05 June, 2010

Damned If You Do, Damned If You Don't

There's a thing of buffalo chicken dip in the fridge, and I'm making way too big a deal about it (in my mind). But the fact that I'm making such a big deal about it is a key example of my anxiety and how it affects my life. The problem, as I see it, is that the dip is being consumed too slowly. Now why is this a problem? It's a problem because, if it's consumed too slowly, then my dad may get the impression that it's not well-liked (or so I conjecture). Now why should that be a problem? Indeed it should not, because it's really not a big deal, is it? Whether or not someone likes buffalo chicken dip is not the fulcrum upon which the entire world hinges, is it?

But it's a problem because there have been some assumptions made. Or rather, there would be some assumptions made. I like buffalo chicken dip (or maybe just chicken wing dip, come to think of it) - this is a fact, and this was made known previously. But I like the homemade dip better than the store-bought kind. This may or may not be known, it may even be self-evident (homemade things are usually better). But the problem comes up on account of the fact that though I do also like the store-bought dip (albeit not as much as the homemade dip), I have discovered that my stomach doesn't really agree with it. I don't know why, it might be because of the strong concentration of buffalo flavoring (which is really more than necessary), but regardless, on the topic of store-bought buffalo chicken dip (I don't recall having this problem with the homemade kind, though I may not have had it often enough to tell), my tongue and my stomach do not agree.

Thus, though I like it, I am hesitant to eat very much of it. But because of this, I fear my dad may get the impression that I don't like it, thus prompting an expression of "but I thought you liked it". I don't like giving off false impressions. I'm also not very good at communicating my feelings clearly (off the page). Were I to bring it up, I'd undoubtedly make it sound like much more of a big deal than it really is (because in the grand scheme, and to anyone else but me, it's really not a big deal). But then I risk having my feelings minimized. To get a reaction of, "oh, that's fine, it doesn't matter" completely belittles the fact that I've spent way too much time agonizing over it. Not that I would want it to become a big deal, but I've already invested so much mental energy into it...and ultimately, I'm afraid to admit that it's a less than sane, fully well-adjusted thing to do (invest so much mental energy into it, that is).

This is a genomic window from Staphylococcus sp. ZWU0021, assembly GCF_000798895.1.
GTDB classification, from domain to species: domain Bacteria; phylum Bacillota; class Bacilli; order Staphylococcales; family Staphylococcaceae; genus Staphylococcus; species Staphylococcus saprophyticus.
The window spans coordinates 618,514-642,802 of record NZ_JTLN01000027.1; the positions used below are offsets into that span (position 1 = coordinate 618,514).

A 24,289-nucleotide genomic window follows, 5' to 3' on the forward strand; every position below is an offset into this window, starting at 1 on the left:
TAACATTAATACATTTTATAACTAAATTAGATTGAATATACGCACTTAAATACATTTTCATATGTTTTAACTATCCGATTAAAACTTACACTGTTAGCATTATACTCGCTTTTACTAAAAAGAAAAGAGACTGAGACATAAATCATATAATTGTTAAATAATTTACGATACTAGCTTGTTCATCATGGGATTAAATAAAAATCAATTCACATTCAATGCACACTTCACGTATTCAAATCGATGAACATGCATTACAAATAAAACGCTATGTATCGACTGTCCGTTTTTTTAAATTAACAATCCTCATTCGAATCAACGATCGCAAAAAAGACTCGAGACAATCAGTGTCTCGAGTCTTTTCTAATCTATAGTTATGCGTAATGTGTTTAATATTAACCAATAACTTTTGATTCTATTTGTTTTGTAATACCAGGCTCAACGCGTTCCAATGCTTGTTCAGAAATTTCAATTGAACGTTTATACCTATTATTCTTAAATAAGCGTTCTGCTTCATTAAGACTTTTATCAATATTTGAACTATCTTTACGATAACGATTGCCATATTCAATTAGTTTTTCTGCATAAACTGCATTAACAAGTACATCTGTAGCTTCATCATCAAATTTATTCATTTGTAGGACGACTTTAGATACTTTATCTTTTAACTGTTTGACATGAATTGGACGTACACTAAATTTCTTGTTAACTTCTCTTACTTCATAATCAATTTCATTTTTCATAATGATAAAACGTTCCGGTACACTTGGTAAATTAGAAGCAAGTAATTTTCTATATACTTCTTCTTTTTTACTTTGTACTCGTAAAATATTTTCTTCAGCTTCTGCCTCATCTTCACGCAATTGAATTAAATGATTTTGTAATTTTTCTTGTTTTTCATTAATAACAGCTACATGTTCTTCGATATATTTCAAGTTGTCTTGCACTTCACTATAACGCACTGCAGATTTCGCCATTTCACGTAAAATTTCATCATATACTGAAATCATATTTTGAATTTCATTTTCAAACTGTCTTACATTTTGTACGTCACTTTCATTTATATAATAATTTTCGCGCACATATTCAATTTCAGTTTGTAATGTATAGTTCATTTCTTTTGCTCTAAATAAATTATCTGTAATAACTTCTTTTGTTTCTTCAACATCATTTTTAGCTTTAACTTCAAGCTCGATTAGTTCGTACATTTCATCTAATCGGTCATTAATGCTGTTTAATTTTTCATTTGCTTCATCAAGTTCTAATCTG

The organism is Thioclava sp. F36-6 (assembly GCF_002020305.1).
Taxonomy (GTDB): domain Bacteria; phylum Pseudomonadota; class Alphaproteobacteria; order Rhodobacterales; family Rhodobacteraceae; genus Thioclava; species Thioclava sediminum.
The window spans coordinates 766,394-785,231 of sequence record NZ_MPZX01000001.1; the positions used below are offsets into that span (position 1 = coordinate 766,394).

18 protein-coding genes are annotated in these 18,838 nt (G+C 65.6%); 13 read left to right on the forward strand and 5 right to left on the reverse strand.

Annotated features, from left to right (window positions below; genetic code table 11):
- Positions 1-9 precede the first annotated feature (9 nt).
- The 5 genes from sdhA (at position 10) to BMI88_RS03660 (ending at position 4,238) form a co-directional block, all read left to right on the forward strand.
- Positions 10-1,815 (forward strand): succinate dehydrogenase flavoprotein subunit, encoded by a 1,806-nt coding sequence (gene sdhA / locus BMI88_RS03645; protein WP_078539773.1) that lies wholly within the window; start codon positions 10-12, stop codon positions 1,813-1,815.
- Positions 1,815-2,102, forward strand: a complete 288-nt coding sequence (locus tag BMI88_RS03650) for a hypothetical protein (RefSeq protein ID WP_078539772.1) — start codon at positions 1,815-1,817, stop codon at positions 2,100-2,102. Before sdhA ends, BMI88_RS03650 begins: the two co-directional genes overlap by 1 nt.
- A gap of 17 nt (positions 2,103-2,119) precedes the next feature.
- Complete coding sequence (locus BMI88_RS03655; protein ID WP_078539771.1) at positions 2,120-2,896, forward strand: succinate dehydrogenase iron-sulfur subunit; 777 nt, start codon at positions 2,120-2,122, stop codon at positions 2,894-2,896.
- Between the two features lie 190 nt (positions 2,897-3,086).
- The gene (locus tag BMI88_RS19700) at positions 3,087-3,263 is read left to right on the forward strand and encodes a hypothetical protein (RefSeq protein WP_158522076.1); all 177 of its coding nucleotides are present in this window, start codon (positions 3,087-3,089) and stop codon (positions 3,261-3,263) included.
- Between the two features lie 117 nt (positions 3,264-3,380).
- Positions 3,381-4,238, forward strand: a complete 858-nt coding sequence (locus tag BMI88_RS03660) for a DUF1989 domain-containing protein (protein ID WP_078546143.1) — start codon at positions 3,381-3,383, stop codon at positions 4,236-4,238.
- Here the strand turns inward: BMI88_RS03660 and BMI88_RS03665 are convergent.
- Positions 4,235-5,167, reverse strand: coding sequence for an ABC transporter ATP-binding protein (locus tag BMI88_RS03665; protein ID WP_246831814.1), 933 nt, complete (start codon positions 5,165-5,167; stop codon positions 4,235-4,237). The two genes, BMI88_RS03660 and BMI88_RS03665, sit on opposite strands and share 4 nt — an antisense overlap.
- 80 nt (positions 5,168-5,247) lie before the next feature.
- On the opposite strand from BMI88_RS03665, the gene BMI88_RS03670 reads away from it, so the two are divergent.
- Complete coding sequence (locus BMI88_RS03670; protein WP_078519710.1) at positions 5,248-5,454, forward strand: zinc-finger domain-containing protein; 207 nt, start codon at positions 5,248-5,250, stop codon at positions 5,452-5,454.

So if I don't say anything, I have this mental image of my dad's disappointment and confusion at not being able to read my mind, thanks to my lack of communication skills (scenario: damned if I don't); but if I do say something (which is not easy for me to do in the first place), I risk encouraging my own belief that it is a big deal (by being big enough to mention it), and simultaneously widen the rift between my feelings (it's a big deal), and the normal reaction I'm likely to receive (it's not a big deal), further cementing that gap (scenario: damned if I do).

I can't just forget about it, because every time I look at the dip, I get the same feeling. A feeling of guilt, about not being able to control other people's minds - i.e., having them understand my feelings without having to communicate them - while on the other hand not having the courage to communicate those feelings. I know the solution is just to communicate, regardless of the reaction - and it's the only way to set my mind at ease. Yet it's still an immensely difficult thing for me to do. And the more I agonize, the harder it gets, because the bridge between my thinking it's a big deal and it really not being a big deal widens ever more.